Clergy group calls on Metro to provide more busses for north St. Louis
By Adam Allington, KWMU
St. Louis, MO – An African-American clergy organization is asking the St. Louis transit agency Metro to provide more bus service for north side neighborhoods.
The Reverend Ken McCoy is a spokesman for MOSES (Metropolitan Organizations Strengthening and Empowering Society).
He said cuts in Metro bus service have hurt low-income African-Americans trying to get to jobs in places like west St. Louis County.
"When you talk about people who have gainful employment, you're talking about a reduction in crime," said McCoy. "You can literally transform an impoverished community with the right type of public transportation plan."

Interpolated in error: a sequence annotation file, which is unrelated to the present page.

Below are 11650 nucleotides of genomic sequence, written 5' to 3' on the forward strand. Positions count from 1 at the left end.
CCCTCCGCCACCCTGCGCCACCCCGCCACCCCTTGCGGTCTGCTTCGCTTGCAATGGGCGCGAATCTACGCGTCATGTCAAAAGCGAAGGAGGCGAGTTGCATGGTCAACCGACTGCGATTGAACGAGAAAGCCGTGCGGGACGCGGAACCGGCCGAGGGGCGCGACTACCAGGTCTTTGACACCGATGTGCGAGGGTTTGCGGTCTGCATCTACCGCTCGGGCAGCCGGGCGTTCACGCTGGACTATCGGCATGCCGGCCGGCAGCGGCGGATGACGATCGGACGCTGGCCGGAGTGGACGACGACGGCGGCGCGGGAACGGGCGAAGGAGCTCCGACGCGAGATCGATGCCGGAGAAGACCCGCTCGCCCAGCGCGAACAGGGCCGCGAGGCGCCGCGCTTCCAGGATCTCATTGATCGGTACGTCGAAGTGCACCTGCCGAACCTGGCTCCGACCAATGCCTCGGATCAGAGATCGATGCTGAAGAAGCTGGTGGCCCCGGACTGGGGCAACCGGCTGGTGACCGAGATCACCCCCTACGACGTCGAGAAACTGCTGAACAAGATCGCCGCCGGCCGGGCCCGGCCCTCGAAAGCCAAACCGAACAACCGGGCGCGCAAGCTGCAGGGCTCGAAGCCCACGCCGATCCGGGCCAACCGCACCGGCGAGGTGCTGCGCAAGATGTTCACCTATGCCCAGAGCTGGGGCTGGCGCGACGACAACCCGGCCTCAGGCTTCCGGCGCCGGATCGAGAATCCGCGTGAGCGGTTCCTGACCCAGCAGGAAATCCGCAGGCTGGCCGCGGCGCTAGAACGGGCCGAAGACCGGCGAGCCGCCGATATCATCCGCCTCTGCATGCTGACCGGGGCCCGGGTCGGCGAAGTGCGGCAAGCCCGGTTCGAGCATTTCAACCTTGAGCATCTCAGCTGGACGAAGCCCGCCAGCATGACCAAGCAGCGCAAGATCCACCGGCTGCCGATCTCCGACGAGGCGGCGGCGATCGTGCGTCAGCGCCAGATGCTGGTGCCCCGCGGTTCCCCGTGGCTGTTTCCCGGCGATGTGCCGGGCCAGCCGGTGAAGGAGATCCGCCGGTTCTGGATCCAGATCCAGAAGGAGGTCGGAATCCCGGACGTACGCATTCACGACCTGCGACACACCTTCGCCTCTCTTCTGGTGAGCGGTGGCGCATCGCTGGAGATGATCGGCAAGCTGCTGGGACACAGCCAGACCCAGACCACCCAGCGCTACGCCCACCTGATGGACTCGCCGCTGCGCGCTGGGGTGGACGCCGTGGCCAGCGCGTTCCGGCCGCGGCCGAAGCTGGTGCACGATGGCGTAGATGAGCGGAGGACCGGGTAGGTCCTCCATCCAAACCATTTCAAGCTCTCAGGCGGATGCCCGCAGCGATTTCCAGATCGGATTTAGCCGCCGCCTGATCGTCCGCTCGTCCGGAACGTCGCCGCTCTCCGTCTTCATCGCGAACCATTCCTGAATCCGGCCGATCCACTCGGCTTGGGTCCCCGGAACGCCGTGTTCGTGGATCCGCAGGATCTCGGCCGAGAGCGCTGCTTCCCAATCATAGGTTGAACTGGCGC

The group alleges that Metro has given priority to light rail, which serves more affluent suburban communities.
Metro responded by saying it will need more proof of transportation needs before adding more bus routes.
MOSES also called on Metro to provide free service to senior citizens, similar to the plan passed by the Illinois Legislature last month.
Metro said it cannot offer free rides for senior citizens without some form of subsidy. Raymond Friem is Senior Vice-President of Transit Operations for Metro.
He said offering free service to seniors would cost the agency close to $5-million.
"We're on a shoestring budget as is, but have an idea what it would take to replace that and make it free to seniors if the region or the state is interested in doing so."
Friem said Metro already gives seniors half-price fares.
Senior citizens account for 30-percent of MetroBus customers.